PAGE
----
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What happens to a disqualified director?
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Understanding limited company director disqualification
When a company is liquidated, an investigation begins into the underlying causes of its failure. The liquidator scrutinises the conduct of directors to establish whether there is culpability, and reports back to the Secretary of State.
If they believe the director has caused their company’s decline, whether through negligence or deliberate misconduct, it may result in their disqualification under the Company Directors Disqualification Act, 1986 (CDDA).
The Insolvency Service sends a Section 16 letter to the director, informing them of their intention to seek a disqualification order, and the basis on which they’re doing so. The Insolvency Service may also seek compensation from the director for the financial loss suffered by the company’s creditors.
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Director disqualification can be due to a range of issues, including wrongful or fraudulent trading, misappropriation of company funds, failing to keep proper business records, and failing to submit statutory accounts and returns.
Directors are placed under great scrutiny during the liquidation process, particularly if it was initiated by a creditor attempting to recoup their money. It’s imperative, therefore, for directors to take action to prevent unnecessary financial loss for creditors particularly once they know the company is insolvent.
Being disqualified under the CDDA means that former directors cannot become director of any limited liability company, or company that operates abroad with associations with the UK. They also cannot be involved in the formation/management of such a company.
A disqualification order can last for 2-15 years depending on the severity of the case. In some cases this might also be accompanied by other sanctions, such as a fine or personal liability for business debts.
If the terms of the order are breached, the director can receive a fine or be imprisoned for up to two years, so it’s essential to comply with a disqualification order or undertaking.
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To pre-empt enforced disqualification as a director, some choose to voluntarily make a disqualification undertaking. Essentially, this means they disqualify themselves, and in doing so, court action against them ceases.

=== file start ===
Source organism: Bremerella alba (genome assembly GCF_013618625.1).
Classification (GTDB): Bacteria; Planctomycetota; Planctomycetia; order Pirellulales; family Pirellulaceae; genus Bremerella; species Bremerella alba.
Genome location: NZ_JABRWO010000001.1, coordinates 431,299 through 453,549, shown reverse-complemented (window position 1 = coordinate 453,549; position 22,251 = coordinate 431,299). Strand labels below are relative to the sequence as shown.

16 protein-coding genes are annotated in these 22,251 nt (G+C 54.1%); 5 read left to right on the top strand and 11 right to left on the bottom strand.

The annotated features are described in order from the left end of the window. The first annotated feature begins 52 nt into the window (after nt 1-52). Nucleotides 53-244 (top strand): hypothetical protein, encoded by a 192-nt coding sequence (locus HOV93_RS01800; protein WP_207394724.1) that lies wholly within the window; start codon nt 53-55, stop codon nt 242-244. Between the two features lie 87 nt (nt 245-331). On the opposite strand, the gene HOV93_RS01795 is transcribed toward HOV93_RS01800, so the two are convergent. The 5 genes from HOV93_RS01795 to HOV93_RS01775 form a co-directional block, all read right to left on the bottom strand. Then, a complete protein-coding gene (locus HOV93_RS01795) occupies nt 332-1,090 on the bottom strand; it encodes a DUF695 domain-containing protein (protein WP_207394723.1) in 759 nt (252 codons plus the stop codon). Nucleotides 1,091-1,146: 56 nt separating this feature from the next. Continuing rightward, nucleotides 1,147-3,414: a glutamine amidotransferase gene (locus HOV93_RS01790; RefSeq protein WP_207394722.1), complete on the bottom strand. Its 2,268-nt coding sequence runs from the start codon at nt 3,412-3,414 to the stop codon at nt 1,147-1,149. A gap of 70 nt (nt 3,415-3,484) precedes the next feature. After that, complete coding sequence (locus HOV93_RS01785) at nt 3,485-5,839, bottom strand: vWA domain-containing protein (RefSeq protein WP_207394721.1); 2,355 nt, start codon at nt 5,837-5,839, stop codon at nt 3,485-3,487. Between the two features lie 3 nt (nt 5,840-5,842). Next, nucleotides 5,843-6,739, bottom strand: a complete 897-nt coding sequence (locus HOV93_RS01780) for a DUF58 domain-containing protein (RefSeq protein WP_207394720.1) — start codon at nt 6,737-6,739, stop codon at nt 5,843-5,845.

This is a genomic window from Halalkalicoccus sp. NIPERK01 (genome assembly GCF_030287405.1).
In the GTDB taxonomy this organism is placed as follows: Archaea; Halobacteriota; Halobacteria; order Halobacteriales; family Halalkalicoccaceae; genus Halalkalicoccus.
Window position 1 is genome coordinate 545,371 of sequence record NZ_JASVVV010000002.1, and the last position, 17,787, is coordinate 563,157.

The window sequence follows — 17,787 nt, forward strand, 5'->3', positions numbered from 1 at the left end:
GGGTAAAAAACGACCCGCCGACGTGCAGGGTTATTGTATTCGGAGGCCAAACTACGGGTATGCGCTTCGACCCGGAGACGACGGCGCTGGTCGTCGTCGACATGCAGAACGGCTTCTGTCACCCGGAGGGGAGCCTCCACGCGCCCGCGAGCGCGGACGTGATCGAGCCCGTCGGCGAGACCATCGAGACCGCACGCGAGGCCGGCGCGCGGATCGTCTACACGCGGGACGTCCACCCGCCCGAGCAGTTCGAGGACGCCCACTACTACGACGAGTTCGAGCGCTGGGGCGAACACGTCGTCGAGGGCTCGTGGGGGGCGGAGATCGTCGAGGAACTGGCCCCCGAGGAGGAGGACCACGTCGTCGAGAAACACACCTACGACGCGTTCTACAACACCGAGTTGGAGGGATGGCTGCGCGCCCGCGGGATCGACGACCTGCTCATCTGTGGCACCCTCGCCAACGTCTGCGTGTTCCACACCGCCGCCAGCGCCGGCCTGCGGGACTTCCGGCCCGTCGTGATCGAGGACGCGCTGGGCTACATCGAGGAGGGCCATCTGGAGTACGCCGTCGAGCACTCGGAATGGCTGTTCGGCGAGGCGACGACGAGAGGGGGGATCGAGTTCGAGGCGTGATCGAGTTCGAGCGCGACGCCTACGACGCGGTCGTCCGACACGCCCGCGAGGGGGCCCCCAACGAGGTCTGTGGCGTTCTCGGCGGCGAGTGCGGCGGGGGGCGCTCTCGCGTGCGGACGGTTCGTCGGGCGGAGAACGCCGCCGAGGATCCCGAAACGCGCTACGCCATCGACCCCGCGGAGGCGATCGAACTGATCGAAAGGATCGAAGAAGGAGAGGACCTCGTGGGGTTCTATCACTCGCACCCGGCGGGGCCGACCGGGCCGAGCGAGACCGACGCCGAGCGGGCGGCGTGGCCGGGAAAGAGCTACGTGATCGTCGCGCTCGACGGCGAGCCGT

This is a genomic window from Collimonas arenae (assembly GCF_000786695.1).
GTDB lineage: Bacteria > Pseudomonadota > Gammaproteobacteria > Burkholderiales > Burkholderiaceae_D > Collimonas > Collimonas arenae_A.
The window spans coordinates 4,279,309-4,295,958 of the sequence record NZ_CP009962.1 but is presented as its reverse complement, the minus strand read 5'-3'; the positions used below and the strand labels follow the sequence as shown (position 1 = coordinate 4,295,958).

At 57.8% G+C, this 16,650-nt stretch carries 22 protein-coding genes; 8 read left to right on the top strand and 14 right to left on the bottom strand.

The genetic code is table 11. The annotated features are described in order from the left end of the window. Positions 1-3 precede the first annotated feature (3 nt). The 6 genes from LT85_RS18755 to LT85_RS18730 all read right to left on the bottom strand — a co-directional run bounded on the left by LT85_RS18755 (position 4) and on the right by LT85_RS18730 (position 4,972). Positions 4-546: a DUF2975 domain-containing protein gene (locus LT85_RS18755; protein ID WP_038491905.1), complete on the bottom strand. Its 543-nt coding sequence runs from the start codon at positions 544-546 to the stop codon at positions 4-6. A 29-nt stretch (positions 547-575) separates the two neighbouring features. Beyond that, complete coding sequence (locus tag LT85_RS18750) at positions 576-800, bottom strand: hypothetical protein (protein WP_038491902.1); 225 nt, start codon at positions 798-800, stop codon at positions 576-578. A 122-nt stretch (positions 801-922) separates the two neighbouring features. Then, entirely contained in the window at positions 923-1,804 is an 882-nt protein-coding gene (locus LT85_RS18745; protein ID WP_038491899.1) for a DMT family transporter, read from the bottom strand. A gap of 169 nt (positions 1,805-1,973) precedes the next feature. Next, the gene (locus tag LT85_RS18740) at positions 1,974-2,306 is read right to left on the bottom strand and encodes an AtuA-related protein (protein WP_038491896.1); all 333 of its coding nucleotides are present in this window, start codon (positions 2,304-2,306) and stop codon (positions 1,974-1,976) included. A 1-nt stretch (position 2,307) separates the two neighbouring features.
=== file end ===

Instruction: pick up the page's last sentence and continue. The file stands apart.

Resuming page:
This typically lowers the court costs, but it’s always advisable to seek professional advice before going ahead with a disqualification undertaking as it carries the same sanctions and responsibilities as being forcibly disqualified.
As we mentioned earlier, directors may also be required to financially compensate their company’s creditors. This compensation relates to the losses incurred by creditors caused by the actions of the director(s). By signing a disqualification undertaking, the director accepts that they were partly or fully responsible for the business’ decline.
In a similar way, the director may sign a compensation undertaking rather than contest a compensation order through the courts. As with a disqualification undertaking, this typically reduces court fees and brings the matter to an end.
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The disqualification of directors is publicly documented in the Companies House database, and potentially for up to three months within the Insolvency Service’s register of disqualified directors.
The details of each case are noted, along with the start and end dates of the disqualification period. Databases can be searched by members of the public or other interested parties, but in addition to being publicly viewable, being disqualified as a director carries further implications.
Directors are banned from taking on other offices and official positions, including trustee of a pension scheme and governor of a school. They cannot become an accountant, lawyer, or barrister, with other professions also restricting access for disqualified directors.
Clearly, a director’s reputation can be badly affected following disqualification, and this may impact their life in terms of future work and business opportunities. The length of the disqualification order is also key, and indicative of the seriousness of wrongdoing that took place.
If you’re concerned about being disqualified as a company director, or would like more information, please get in touch with our expert team at Real Business Rescue. We operate an extensive network of offices around the UK, and can arrange a free, same-day consultation to discuss the implications of your individual situation.
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